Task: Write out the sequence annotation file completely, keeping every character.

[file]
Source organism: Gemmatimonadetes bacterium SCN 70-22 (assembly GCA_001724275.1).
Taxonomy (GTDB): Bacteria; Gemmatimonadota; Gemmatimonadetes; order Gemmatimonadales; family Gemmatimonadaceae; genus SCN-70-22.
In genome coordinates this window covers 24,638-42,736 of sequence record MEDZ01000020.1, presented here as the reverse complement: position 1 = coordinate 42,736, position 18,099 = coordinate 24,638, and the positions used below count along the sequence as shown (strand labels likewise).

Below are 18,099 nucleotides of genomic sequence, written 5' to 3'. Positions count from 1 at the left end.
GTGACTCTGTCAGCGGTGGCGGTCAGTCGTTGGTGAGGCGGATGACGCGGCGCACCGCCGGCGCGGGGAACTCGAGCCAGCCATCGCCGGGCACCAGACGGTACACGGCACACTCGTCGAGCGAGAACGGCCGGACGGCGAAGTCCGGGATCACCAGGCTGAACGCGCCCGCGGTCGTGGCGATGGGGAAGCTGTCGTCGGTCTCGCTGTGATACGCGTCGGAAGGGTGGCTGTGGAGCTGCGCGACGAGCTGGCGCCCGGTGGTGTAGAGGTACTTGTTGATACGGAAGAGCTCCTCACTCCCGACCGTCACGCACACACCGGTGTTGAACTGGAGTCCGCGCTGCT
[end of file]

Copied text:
Source organism: Gemmatimonadetes bacterium SCN 70-22 (assembly GCA_001724275.1).
Taxonomy (GTDB): Bacteria; Gemmatimonadota; Gemmatimonadetes; order Gemmatimonadales; family Gemmatimonadaceae; genus SCN-70-22.
In genome coordinates this window covers 24,638-42,736 of sequence record MEDZ01000020.1, presented here as the reverse complement: position 1 = coordinate 42,736, position 18,099 = coordinate 24,638, and the positions used below count along the sequence as shown (strand labels likewise).

Below are 18,099 nucleotides of genomic sequence, written 5' to 3'. Positions count from 1 at the left end.
GTGACTCTGTCAGCGGTGGCGGTCAGTCGTTGGTGAGGCGGATGACGCGGCGCACCGCCGGCGCGGGGAACTCGAGCCAGCCATCGCCGGGCACCAGACGGTACACGGCACACTCGTCGAGCGAGAACGGCCGGACGGCGAAGTCCGGGATCACCAGGCTGAACGCGCCCGCGGTCGTGGCGATGGGGAAGCTGTCGTCGGTCTCGCTGTGATACGCGTCGGAAGGGTGGCTGTGGAGCTGCGCGACGAGCTGGCGCCCGGTGGTGTAGAGGTACTTGTTGATACGGAAGAGCTCCTCACTCCCGACCGTCACGCACACACCGGTGTTGAACTGGAGTCCGCGCTGCT